Sugaring is surely a more romantic image for March in Vermont than wall to wall mud everywhere, but both are indicators that winter is slowing down and in another month or two, all the snow will be melted away, and we will start to see green grass sprouting, peeking under the edges of the snowbanks. Usually, about the time the lambs are starting to pop out, the end of March, as the snow recededs out by the gate, where it has been shovelled away some, those little bits of green show themselves. By early May, the snow will be all melted from my perennial garden and I’ll be splitting and potting perennials for our yearly sale…but I’m racing ahead of myself here. For now, although the mud has some tactical issues involved, it is indeed good to see it, knowing it is as much a harbinger of waning winter and coming spring as robins are…only a little earlier.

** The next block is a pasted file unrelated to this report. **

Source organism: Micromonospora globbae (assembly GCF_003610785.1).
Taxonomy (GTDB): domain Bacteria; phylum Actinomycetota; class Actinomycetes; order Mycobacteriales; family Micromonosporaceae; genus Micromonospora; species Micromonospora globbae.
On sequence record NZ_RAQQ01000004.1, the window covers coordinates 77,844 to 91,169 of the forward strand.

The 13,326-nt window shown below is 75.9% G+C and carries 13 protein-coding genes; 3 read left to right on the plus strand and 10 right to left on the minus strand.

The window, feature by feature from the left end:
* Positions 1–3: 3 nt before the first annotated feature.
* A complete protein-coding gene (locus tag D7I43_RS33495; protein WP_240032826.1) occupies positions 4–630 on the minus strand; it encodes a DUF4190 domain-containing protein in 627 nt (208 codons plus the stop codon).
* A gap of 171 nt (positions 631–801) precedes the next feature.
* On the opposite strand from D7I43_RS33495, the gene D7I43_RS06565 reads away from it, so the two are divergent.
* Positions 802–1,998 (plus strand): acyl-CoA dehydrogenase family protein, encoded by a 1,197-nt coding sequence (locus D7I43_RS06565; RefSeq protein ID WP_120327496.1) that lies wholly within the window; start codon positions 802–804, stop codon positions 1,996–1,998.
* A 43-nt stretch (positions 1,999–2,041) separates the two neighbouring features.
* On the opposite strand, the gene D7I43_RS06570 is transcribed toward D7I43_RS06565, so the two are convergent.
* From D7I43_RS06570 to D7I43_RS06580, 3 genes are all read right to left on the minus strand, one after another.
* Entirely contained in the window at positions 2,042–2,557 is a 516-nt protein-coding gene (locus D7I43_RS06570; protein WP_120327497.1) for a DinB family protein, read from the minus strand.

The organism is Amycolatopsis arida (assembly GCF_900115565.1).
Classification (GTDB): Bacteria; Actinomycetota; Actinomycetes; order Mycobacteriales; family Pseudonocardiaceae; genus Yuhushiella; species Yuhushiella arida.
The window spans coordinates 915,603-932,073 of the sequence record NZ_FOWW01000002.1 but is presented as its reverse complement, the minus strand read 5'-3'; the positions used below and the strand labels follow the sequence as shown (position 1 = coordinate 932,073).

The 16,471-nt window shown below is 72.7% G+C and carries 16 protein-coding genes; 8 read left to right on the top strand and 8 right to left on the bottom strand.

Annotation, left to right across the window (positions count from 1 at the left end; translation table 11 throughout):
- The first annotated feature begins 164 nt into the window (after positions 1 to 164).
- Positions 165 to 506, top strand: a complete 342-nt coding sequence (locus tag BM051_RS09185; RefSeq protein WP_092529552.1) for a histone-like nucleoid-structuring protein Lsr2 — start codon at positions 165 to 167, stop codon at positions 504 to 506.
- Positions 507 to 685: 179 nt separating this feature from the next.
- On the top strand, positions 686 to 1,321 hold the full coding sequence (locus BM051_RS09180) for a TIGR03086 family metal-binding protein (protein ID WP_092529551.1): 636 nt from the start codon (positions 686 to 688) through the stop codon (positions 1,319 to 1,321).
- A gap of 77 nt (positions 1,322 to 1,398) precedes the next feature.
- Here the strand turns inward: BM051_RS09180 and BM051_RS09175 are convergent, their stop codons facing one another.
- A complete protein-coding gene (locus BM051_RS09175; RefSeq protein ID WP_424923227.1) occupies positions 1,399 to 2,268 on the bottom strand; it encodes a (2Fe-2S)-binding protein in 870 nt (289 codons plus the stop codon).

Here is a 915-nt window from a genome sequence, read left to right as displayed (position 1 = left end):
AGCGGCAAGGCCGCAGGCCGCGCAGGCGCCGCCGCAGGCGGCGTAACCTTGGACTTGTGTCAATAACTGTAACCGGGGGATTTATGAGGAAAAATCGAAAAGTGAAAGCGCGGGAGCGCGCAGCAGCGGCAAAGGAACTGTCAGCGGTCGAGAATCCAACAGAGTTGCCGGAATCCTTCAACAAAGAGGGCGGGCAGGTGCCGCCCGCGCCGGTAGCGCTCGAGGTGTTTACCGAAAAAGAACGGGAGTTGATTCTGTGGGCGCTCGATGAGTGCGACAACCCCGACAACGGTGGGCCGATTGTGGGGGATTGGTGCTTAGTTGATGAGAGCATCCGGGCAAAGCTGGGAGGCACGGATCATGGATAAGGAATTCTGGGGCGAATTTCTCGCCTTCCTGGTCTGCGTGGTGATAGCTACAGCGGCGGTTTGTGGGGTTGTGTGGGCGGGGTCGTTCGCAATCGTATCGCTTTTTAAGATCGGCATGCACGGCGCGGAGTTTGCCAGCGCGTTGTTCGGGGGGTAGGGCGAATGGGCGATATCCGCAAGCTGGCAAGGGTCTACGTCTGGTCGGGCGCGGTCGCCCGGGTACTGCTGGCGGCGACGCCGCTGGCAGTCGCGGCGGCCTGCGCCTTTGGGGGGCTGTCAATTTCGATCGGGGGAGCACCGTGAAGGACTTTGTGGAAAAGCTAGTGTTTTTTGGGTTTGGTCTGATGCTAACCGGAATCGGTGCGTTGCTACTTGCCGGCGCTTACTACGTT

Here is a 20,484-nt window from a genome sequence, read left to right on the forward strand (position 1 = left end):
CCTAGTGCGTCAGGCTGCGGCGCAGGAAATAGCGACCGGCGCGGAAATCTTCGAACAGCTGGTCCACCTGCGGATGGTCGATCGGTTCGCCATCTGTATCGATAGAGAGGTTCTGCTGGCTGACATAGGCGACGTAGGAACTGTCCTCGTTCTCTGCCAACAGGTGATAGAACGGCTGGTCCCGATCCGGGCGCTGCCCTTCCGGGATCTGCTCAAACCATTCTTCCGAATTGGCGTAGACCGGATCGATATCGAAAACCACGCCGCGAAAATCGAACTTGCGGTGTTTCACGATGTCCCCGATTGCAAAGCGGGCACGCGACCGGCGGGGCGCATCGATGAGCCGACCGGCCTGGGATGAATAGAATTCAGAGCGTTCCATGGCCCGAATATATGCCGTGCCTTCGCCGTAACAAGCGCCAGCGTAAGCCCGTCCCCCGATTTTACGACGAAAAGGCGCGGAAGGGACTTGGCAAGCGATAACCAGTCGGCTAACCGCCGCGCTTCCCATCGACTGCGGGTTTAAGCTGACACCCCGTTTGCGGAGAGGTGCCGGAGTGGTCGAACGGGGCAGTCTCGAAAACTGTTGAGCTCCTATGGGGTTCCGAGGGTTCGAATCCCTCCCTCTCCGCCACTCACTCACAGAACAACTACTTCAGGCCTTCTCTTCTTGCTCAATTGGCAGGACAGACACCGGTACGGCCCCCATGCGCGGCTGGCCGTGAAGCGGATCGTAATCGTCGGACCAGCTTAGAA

Winter isn’t over yet, though, you understand. Today it is to be sunny and in the 40’s, pushing close to 50, perhaps. Tonight it rains, and by tomorrow afternoon, it will turn to snow and we are expecting 2-4 inches of fresh white stuff. That means this afternoon, we got out and dig the bits of our driveway which are being revealed in the melting snow out of said snow and back into the driveway. (A neighbor plowed our drive for us, a generous gesture, but his sight isn’t what it used to be, and he tried to dig all the snow out of the drive, so he dug up a good amount of the newly laid down last spring “surepac” which now is in our meadows where he dumped the snow (and surepac) he dug out of the driveway. We have been going out and digging it out as it appears, looking at first like a few small stones, and then, when we dig in, looking like we struck the motherlode. Our driveway has been having snow dug back into it for the past couple of weeks as we retrieve the expensive surepac from the snowbanks and return it to the drive, along with snow, to melt and settle back in. The trick, as our usual “snowblowing” neighbor, the guy who regularly “plows” for us with his snowblower, is to leave two inches or so of snow on the drive, so you don’t spread the surepac all over the grass! Live and learn. )